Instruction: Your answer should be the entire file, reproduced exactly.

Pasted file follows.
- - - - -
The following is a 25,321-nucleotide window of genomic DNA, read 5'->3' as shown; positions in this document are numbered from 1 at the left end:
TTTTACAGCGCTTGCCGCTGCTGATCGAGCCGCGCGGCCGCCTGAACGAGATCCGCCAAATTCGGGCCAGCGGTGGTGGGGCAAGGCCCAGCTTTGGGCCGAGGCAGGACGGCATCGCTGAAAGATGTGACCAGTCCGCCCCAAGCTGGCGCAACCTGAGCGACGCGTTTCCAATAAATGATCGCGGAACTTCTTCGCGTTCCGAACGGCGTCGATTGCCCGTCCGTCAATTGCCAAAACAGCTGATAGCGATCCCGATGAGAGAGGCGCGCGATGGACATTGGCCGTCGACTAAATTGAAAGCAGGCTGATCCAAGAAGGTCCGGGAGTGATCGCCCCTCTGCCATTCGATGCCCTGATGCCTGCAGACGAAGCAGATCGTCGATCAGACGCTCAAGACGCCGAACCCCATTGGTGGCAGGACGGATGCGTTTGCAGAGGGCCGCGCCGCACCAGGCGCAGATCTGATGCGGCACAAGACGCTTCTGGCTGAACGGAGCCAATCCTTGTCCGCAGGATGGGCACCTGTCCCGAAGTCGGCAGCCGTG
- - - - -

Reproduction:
The following is a 25,321-nucleotide window of genomic DNA, read 5'->3' as shown; positions in this document are numbered from 1 at the left end:
TTTTACAGCGCTTGCCGCTGCTGATCGAGCCGCGCGGCCGCCTGAACGAGATCCGCCAAATTCGGGCCAGCGGTGGTGGGGCAAGGCCCAGCTTTGGGCCGAGGCAGGACGGCATCGCTGAAAGATGTGACCAGTCCGCCCCAAGCTGGCGCAACCTGAGCGACGCGTTTCCAATAAATGATCGCGGAACTTCTTCGCGTTCCGAACGGCGTCGATTGCCCGTCCGTCAATTGCCAAAACAGCTGATAGCGATCCCGATGAGAGAGGCGCGCGATGGACATTGGCCGTCGACTAAATTGAAAGCAGGCTGATCCAAGAAGGTCCGGGAGTGATCGCCCCTCTGCCATTCGATGCCCTGATGCCTGCAGACGAAGCAGATCGTCGATCAGACGCTCAAGACGCCGAACCCCATTGGTGGCAGGACGGATGCGTTTGCAGAGGGCCGCGCCGCACCAGGCGCAGATCTGATGCGGCACAAGACGCTTCTGGCTGAACGGAGCCAATCCTTGTCCGCAGGATGGGCACCTGTCCCGAAGTCGGCAGCCGTG